As Eric, Pattinson is in every scene of the film, portraying a character unlike any he’s tackled before. And in our exclusive interview in support of Cosmopolis’ theatrical release by eONE Films, writer/director Cronenberg explained why Pattinson was right for the part of Eric and how he went about tackling the adaptation of DeLillo’s novel.
In casting Robert Pattinson, it’s kind of a double-edge sword, isn’t it? You have his Twilight fans anxious to support him in whatever he chooses to do and then you have the people who dismiss him because he is ‘that guy from Twilight’.
“Yeah. In a weird way, on the one hand of course I’m completely aware of all of those elements and also of course when you’re making a movie that for an independent movie was relatively expensive, you have to have a leading character who is very charismatic and who can carry the weight and has the star quality and so on, because you’re going to be looking at him. He’s literally in every scene in the movie, and that’s pretty unusual. I mean even in Tom Cruise movies, Tom is not in absolutely every scene of the movie – but Rob is. So he has to have that. But at the same time, you want to forget the movies, you know? You want to forget his movies and my movies because we’re creating this completely new thing and you don’t know what audience you’re going to get. You can anticipate it, you can think about it, but really you don’t know. So ultimately when you’re making the movie you’re saying, ‘Okay, I’m here with these actors. They’re wonderful actors, I cast them because they’re terrific and they will bring great stuff to the script,’ and then at that point you’re just making a movie and you’re not thinking about any other movie.”
Needing an actor to carry the film by being in every scene, how did you figure out Robert Pattinson was the right guy to play Eric?
[Laughing] “Well, this is the magic of casting! I think as a director, it’s part of your job. It’s a really important part of your job. I think a lot of people don’t even realize that the director’s involved in casting. Some people say, ‘Did you choose your actors?,’ and I say, ‘Yes. You’re not a director if you don’t.’”
“Of course, you’re juggling many things, like I say. You’re juggling, for example, their passports. This is a Canada / France co-production and we were limited to one American actor. Most people of course don’t know that – nor should they. Paul Giamatti is the only American in this movie even though it takes place in New York City. So from that kind of aspect to just finding the right guy…of course he’s got to be the right age, there are a lot of things that are just basic. And then after that, though, there are no rules. You as a director just have to intuit that this actor will be able to carry off this role.”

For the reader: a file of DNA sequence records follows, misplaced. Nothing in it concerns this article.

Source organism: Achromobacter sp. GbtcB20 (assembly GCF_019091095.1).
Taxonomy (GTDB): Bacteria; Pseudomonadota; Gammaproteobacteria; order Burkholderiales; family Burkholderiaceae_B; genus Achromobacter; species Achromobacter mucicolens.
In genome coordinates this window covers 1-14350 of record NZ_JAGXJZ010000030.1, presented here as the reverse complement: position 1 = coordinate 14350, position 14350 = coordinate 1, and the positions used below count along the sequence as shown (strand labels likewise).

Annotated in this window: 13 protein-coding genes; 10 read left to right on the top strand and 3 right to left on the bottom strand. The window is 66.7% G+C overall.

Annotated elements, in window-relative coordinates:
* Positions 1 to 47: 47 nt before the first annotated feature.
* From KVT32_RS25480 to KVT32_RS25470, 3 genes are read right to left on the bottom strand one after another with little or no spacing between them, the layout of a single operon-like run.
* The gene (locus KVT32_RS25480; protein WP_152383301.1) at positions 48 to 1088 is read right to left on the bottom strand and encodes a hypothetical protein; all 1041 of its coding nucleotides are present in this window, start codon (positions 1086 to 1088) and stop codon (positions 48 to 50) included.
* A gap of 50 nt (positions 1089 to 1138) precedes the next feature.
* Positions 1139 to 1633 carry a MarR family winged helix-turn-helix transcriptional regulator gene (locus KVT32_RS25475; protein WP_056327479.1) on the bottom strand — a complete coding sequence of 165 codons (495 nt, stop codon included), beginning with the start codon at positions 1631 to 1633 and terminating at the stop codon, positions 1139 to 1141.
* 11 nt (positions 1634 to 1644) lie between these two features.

“We often talk about chemistry, for example, in movies between actors, let’s say. When I was doing A Dangerous Method, Keira Knightley and Michael Fassbender – how do I know they have chemistry together because I had never seen them in a movie together? They’ve never been in one; they’ve never met each other. I don’t see them together until I’m actually directing them, so I have to be this kind of dating master who can anticipate that this couple will be good together. It’s a strange kind of thing. So you give yourself credit when it works, and you have to berate yourself when somehow it hasn’t worked. That’s basically where you’re left.”
It strikes me with Cosmopolis that the chemistry actually needed to come between you and Robert more so than between Rob and any of his co-stars.
“There’s truth in that too. That is the unspoken thing is the chemistry between the director and the actors is the key. And at a certain point I think Rob would…you know, he’s a serious actor and he didn’t want to be the one who was going to blow this movie. He was kind of thinking, ‘Well, I’ll be alone in that limo because I won’t have one person who is always playing opposite me. It’s really a one-man show with a lot of day players coming in.’ And I said, ‘No, you won’t be alone because I’ll be there. I’ll be with you every moment.’ And so that is a real element.”
Do you think that you view the character of Eric the same way that author DeLillo did? Or do you think that you two don’t necessarily agree on how an audience should look at him?
“I think we actually illuminate things for each other. I’ve been on the road doing publicity with Don in several countries and I think he was pretty intrigued by seeing what would happen. Because, after all, once you put Rob Pattinson in that role, that’s a very specific thing. You’ve got a particular face and a particular voice and a body, and that’s something that the novel can not have. That’s one of the things that movies can do that novels can not do, and so it immediately shapes the character in a way that he wasn’t shaped in the novel. So, there are differences, I think, but it’s not a major split or divergence. It’s just really shading and shaping things. It’s just really hearing the dialogue spoken, which was something that when I read the novel, I thought, ‘Yeah, I really want to hear this spoken by really great actors.’ Just doing that immediately changes your reaction to the characters and to the words. So there is a difference, definitely.”